Federal health officials plan to spend $94 million to help more than 270 health centers expand substance abuse treatment services in the government's expanding effort to combat the current opioid and heroin epidemic. There are now more than 30,000 overdose deaths a year from those drugs.
HHS announced plans on Friday to award grants to federally qualified health centers in 45 states. The funding is expected to lead to the hiring of up to 800 health professionals and expand capacity to treat an additional 124,000 patients for substance abuse.
“The opioid epidemic is one of the most pressing public health issues in the United States today,” HHS Secretary Sylvia Mathews Burwell said in a statement. “Expanding access to medication-assisted treatment and integrating these services in health centers bolsters nationwide efforts to curb opioid misuse and abuse.”
In a call with reporters on Friday, HHS Region Five Director Kathleen Falk said the department identified three key areas for improving and expanding treatment services. One is focusing on educating health professionals to improve their opioid prescribing practices. “We know that that is a really important component of our overall effort to end this epidemic,” she said.
Since powerful painkillers such as oxycodone and Percocet were introduced in the 1990s, the number of prescriptions written for opioids has increased exponentially. According to the Centers for Disease Control and Prevention, doctors wrote as many as 259 million prescriptions for opioid pain relievers in 2012, enough for every American adult to have their own bottle of pills.
The easy availability of opioids contributed to 4 million Americans in 2013 using pain relievers for nonmedical purposes, the CDC estimates. A 2014 research letter published in JAMA Internal Medicine found that from 2008 through 2011, the majority of those at highest risk for overdose—frequent nonmedical users—were more likely to get their drugs through a doctor's prescription than from a friend or relative.
Such widespread availability of opioids has led to increases in both heroin use, the rate of which doubled between 2002 and 2013, and drug overdose deaths, which now occur more frequently than car crash fatalities in the U.S.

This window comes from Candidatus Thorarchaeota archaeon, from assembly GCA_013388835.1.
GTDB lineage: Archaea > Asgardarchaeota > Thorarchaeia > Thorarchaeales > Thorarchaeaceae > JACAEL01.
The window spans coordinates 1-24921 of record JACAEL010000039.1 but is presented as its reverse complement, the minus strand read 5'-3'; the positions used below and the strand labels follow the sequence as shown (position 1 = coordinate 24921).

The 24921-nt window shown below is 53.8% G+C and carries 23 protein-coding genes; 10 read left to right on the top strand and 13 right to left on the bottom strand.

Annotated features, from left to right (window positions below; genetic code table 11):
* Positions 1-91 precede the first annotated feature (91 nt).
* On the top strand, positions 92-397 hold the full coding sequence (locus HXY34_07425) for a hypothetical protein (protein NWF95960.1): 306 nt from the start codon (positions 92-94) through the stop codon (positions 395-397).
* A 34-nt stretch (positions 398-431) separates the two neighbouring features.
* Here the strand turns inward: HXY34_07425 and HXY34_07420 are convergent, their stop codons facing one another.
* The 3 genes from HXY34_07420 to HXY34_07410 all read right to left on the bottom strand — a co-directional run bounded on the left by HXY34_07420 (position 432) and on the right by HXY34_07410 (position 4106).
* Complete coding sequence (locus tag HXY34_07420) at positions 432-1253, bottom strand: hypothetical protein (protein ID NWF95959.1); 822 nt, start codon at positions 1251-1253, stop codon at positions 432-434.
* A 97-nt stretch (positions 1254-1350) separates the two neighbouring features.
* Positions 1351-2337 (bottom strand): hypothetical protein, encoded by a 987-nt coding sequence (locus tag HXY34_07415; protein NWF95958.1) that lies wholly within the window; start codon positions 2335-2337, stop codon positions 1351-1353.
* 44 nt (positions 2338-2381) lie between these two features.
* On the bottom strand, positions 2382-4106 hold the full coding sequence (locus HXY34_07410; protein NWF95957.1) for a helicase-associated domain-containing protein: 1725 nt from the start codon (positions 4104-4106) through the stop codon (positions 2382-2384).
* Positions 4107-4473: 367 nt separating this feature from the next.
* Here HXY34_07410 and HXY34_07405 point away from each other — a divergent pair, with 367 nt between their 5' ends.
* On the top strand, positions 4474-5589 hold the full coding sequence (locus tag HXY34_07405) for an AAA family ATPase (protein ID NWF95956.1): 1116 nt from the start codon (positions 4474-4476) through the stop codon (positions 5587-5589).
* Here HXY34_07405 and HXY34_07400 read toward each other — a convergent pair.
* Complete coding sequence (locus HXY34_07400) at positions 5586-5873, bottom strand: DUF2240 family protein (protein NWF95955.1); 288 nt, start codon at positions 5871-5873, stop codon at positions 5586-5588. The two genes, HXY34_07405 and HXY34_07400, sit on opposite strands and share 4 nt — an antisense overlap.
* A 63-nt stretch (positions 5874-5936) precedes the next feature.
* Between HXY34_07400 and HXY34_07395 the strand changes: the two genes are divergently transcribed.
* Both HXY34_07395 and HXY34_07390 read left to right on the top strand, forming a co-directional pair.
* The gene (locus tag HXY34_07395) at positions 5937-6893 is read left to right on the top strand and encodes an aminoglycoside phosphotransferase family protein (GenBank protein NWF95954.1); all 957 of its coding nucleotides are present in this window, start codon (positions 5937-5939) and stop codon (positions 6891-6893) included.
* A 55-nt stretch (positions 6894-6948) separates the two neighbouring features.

The grants will also increase patient access to medication-assisted treatment, which uses drugs such as methadone and buprenorphine to reduce withdrawal symptoms for people seeking to kick their opioid or heroin dependency. Those drug are usually given in conjunction with patient counseling.
Thirdly, the grants will increase the availability of naloxone, which counters the effects of a drug overdose and has grown in demand over the past several years among law enforcement agencies. Legal protections now exist in 42 states and the District of Columbia for medical professionals who dispense the prescription drug.
In Baltimore, efforts to make naloxone more accessible went a step further in February when the city's health commissioner, Dr. Leana Wen, launched an online program to train residents how to use the medication to counteract a drug overdose. Called the “Don't Die” campaign, the program follows Wen's earlier order making naloxone available to the entire city.
Wen acknowledges that increasing access to naloxone was not enough to turn the tide of substance abuse. She called the new funding a “significant first step” toward expanding treatment services in her city, where three health centers are set to receive more than $1 million combined.
“We can save someone's life today, which is critical, but unless we can connect them into treatment immediately at the time that they need it, then we're only treading water,” Wen said.
Friday's announcement is part of a White House initiative to emphasize treatment over incarceration in the war on drugs. In February, President Barack Obama's proposed budget called for spending $1.1 billion over two years toward fighting heroin and opioid drug abuse.